NOTICE IS HEREBY GIVEN that the Applicant in this Cause is requesting that the Commission issue an Order pooling the interests and adjudicating the rights and equities of the oil and gas owners in the drilling and spacing units described in the caption hereof for the Hartshorne, Bartlesville, Savanna, Upper Booch, Middle Booch and Lower Booch common sources of supply, all to be upon such terms and conditions as are just and reasonable and which will afford all of such owners the opportunity to recover or receive without unnecessary expense their just and fair share of all hydrocarbon substances produced therefrom, and that the Commission make definite provisions for the payment of all actual costs and expenses, not to exceed reasonable costs and expenses of drilling and development, including a reasonable charge for supervision. …


  12. Ex-CEO Of SandRidge Energy Alleged Co-Conspirator To Fix Oil Prices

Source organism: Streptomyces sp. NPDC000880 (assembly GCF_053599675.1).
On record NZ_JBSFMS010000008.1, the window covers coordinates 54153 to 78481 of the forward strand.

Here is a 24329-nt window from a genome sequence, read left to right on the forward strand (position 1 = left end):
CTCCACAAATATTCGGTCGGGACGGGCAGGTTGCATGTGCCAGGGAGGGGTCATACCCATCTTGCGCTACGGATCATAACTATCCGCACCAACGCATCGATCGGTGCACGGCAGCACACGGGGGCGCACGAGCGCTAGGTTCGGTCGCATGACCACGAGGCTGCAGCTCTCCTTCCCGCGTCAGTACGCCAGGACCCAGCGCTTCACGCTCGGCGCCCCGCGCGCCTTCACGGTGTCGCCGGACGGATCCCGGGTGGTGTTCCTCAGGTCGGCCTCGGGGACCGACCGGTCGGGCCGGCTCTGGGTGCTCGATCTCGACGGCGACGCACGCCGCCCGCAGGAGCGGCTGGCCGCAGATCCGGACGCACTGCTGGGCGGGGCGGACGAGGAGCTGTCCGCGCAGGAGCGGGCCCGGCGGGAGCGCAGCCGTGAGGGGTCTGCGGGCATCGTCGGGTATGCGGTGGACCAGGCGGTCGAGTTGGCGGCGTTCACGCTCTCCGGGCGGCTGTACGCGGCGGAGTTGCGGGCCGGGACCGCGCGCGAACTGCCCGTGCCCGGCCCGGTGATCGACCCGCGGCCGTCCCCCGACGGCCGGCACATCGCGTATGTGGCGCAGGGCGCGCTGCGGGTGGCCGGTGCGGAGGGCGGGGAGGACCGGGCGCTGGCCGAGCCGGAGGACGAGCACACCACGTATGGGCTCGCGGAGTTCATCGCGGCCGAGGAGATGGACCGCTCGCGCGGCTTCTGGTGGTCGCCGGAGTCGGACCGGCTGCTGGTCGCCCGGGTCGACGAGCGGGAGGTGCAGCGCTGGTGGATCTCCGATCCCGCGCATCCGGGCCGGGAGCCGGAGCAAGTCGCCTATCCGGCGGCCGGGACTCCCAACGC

13. I wonder if this would have gone before the Supreme Court and how Justice Scalia would have voted……

  14. Possible Replacement for Scalia in the U.S. Supreme Court

    Greens wary of Sri Srinivasan’s fossil fuel past

    His work as an attorney representing Enron’s former CEO and ExxonMobil raises hackles among some eco-activists.

    By Elana Schor
    02/17/16 05:18 AM EST

    “The federal appellate court judge has emerged as an early favorite to replace the late Justice Antonin Scalia, given Srinivasan’s sterling educational and professional credentials, his bipartisan work history and his inspiring biography as an immigrant who has risen to the highest ranks of the legal profession. But his history of representing large corporations runs the risk of alienating Obama allies looking to gauge his still-developing record on key liberal priorities.